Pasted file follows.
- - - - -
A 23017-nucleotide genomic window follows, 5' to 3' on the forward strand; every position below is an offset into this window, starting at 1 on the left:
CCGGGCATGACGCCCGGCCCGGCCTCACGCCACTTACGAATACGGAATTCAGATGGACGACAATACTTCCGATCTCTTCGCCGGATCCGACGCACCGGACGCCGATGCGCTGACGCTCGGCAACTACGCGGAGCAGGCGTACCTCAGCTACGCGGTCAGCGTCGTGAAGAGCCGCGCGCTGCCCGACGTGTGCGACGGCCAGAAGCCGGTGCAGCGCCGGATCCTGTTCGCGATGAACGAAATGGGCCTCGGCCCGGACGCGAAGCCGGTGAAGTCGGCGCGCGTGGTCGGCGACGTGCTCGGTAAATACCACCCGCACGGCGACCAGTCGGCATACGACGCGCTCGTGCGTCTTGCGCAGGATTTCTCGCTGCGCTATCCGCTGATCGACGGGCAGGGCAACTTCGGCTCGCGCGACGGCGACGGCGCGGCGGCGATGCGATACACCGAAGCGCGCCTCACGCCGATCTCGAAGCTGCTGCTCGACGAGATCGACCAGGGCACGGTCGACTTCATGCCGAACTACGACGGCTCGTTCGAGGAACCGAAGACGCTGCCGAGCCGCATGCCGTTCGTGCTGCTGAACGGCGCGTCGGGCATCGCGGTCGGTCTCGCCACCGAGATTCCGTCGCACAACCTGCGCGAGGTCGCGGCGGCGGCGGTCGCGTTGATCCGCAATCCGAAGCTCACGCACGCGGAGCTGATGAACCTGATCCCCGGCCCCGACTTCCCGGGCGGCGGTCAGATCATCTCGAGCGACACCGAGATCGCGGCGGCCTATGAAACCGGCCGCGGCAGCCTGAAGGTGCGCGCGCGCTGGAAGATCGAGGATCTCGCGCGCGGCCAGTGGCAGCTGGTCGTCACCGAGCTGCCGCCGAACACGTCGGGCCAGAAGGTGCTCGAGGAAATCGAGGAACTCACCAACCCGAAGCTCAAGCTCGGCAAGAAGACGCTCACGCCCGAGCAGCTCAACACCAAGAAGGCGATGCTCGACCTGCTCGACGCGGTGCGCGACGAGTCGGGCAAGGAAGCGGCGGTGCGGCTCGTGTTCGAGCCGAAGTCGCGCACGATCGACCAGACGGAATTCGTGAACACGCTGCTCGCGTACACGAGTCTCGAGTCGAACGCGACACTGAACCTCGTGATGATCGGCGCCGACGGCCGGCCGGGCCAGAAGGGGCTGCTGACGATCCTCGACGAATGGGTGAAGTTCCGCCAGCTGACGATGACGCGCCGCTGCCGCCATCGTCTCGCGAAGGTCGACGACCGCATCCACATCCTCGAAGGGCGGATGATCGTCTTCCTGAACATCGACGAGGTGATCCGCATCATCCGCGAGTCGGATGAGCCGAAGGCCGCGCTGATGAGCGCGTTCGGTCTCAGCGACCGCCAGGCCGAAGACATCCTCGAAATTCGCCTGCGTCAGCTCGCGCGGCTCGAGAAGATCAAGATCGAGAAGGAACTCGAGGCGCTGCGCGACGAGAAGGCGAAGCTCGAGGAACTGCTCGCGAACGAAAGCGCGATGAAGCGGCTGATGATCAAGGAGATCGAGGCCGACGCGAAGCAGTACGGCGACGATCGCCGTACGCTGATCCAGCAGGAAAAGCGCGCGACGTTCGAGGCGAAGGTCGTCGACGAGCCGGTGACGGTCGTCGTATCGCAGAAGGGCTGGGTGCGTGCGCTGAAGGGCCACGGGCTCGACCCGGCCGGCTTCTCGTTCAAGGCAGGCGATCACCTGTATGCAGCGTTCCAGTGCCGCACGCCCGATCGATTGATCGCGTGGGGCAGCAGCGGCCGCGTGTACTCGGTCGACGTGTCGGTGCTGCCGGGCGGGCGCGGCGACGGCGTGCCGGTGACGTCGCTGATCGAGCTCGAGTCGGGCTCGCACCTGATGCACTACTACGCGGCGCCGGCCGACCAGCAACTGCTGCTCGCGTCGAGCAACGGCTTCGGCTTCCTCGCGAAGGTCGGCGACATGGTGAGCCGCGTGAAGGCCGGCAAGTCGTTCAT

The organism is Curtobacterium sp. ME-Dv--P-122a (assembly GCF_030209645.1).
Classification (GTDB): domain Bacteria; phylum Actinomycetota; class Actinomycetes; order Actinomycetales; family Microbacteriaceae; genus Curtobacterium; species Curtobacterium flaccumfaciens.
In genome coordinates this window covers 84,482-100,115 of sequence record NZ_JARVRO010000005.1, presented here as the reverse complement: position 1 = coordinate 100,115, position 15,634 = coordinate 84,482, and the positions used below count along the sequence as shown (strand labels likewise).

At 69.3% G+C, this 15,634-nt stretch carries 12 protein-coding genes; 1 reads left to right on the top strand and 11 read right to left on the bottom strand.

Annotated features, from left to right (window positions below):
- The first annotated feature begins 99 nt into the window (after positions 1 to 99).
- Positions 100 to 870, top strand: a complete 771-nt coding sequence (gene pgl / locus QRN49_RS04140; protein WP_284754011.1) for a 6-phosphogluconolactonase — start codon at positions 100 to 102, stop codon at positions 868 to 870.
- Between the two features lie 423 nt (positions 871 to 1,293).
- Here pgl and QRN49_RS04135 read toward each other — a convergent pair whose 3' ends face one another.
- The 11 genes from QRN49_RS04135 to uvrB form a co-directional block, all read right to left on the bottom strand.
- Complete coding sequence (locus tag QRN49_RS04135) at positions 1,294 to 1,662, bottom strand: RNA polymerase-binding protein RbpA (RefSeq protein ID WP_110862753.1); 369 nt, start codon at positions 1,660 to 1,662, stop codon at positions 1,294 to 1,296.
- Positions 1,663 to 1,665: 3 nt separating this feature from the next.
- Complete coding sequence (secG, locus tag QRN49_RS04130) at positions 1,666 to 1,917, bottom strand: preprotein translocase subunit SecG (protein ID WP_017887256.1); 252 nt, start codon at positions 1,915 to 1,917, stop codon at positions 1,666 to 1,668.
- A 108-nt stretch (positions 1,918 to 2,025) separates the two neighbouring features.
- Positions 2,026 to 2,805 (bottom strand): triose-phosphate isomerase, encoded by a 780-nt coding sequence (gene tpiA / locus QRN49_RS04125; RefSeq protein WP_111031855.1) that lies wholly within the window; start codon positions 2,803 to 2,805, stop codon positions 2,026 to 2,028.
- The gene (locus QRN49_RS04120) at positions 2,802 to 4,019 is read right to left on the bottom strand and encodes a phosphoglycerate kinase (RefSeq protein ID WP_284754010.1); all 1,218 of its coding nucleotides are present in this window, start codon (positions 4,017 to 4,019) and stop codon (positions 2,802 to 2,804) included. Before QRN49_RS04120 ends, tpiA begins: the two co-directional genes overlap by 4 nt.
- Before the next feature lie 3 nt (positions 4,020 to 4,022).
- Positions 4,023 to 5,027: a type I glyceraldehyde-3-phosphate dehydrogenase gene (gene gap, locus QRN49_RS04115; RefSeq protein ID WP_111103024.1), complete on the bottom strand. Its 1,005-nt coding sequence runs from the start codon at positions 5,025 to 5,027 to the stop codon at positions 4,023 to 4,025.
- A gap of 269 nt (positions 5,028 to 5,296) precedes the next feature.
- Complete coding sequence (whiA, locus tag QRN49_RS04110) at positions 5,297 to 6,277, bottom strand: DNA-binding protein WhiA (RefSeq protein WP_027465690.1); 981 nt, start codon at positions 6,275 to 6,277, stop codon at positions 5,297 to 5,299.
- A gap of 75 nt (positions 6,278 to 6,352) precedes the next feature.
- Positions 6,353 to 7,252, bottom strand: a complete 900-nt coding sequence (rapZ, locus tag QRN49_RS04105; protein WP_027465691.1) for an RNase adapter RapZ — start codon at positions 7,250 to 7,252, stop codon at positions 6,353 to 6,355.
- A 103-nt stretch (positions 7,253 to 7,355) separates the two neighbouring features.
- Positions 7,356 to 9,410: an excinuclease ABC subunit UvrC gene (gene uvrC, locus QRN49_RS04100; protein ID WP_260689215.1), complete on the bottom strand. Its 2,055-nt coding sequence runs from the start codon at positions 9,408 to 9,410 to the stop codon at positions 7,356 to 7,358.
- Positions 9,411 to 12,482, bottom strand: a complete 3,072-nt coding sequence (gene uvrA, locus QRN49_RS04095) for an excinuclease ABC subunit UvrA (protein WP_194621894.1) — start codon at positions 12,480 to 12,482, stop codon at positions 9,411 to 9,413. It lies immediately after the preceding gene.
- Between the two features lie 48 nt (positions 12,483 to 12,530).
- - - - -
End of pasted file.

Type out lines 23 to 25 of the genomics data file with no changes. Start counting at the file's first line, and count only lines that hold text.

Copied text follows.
- A gap of 75 nt (positions 6,278 to 6,352) precedes the next feature.
- Positions 6,353 to 7,252, bottom strand: a complete 900-nt coding sequence (rapZ, locus tag QRN49_RS04105; protein WP_027465691.1) for an RNase adapter RapZ — start codon at positions 7,250 to 7,252, stop codon at positions 6,353 to 6,355.
- A 103-nt stretch (positions 7,253 to 7,355) separates the two neighbouring features.